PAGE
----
Taming the Elephant: Politics, Government, and Law in Pioneer California

By John F. Burns; Richard J. Orsi | Go to book overview

5
Capturing California
Joshua Paddison

Late in the evening of May 3, 1851, as San Francisco was once again easing from boisterous Saturday night to quiescent Sunday morning, a fire started somewhere among the hotels, gambling houses, and saloons of its crowded downtown plaza. The flames spread quickly through the city, licking at canvas and devouring wood. The first major blaze in more than seven months, it caught even the fire-hardened residents of gold-rush San Francisco by surprise. A twenty-nine-year-old German visitor named Heinrich Schliemann, many years before archeological discoveries in Troy would propel him to international fame, outran the fire from his plaza hotel to the top of Telegraph Hill, where he watched the city burn. “It was a frightful but sublime view, in fact the grandest spectacle I ever enjoyed, he wrote later. “[T]he whole beautiful city was burned down. The roaring of the storm, the cracking of the gunpowder, the cracking of the falling stonewalls, the cries of the people and the wonderful spectacle of an immense city burning in [the] dark all joined to make this catastrophe awful in the extreme. 1 The fire raged all night and into the morning, traveling from block to block by way of wooden sidewalks and sewers. “The insatiable flames came roaring and rushing onward, darting its thousandforked tongues of fire far up into the midnight sky, reported witness Mrs. D. B. Bates. 2 Eighteen city blocks, including more than fifteen hundred buildings, were destroyed; dozens of people died, some trapped in “fireproof” brick houses, others crushed by falling debris. 3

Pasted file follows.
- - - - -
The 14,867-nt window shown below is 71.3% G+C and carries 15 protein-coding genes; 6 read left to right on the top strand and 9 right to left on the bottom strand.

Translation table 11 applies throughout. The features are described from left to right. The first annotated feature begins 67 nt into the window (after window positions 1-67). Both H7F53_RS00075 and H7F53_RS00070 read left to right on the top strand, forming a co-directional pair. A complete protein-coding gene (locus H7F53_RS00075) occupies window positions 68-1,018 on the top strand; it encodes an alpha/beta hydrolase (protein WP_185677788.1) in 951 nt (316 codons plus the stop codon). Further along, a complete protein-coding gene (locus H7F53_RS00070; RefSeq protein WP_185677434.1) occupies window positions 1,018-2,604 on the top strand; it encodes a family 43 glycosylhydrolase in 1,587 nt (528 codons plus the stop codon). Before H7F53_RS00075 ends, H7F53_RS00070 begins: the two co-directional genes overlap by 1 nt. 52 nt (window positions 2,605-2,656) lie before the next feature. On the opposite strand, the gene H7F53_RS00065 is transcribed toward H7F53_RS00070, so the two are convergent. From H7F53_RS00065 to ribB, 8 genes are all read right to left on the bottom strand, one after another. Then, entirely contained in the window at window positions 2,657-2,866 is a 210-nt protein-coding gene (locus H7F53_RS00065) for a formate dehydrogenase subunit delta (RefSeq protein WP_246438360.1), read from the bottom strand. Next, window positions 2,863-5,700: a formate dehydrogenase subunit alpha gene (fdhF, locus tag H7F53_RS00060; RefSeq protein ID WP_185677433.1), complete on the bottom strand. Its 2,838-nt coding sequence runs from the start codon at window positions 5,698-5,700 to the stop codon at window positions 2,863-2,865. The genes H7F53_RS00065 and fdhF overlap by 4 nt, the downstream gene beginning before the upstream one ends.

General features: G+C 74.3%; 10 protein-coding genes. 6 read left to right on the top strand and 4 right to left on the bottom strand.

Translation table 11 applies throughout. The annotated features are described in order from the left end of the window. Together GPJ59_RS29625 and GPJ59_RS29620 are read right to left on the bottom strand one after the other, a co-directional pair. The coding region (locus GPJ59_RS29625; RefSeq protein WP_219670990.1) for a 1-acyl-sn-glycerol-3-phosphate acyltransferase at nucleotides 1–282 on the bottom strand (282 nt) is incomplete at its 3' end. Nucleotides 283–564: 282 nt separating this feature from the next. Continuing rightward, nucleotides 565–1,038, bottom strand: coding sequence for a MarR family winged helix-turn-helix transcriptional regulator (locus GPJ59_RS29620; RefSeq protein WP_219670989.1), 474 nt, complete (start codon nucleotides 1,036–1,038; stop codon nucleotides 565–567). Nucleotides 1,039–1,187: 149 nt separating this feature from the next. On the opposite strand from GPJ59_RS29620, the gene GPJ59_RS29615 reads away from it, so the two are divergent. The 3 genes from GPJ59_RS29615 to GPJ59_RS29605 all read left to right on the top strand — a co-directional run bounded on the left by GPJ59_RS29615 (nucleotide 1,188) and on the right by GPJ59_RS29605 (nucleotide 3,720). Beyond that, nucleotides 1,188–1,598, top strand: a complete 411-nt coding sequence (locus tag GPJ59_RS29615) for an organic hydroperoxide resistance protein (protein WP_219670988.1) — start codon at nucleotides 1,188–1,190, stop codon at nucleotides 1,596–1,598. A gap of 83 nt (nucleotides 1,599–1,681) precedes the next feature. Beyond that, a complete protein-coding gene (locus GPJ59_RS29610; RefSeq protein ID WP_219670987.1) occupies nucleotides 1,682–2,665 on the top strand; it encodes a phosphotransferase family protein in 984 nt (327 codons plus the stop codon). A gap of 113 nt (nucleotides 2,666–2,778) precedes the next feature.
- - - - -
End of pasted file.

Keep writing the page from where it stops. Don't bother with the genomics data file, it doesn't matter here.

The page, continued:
For survivors (as well as for subsequent historians), the temptation to view San Francisco's many fires as metaphors has been strong. William Taylor, a Methodist minister from Virginia who spent seven years proselytizing the sailors, miners, and prostitutes who thronged San Francisco in the early 1850s, saw the holocaust of May 3–4, 1851, as a physical representation of California's spiritual corruption. The

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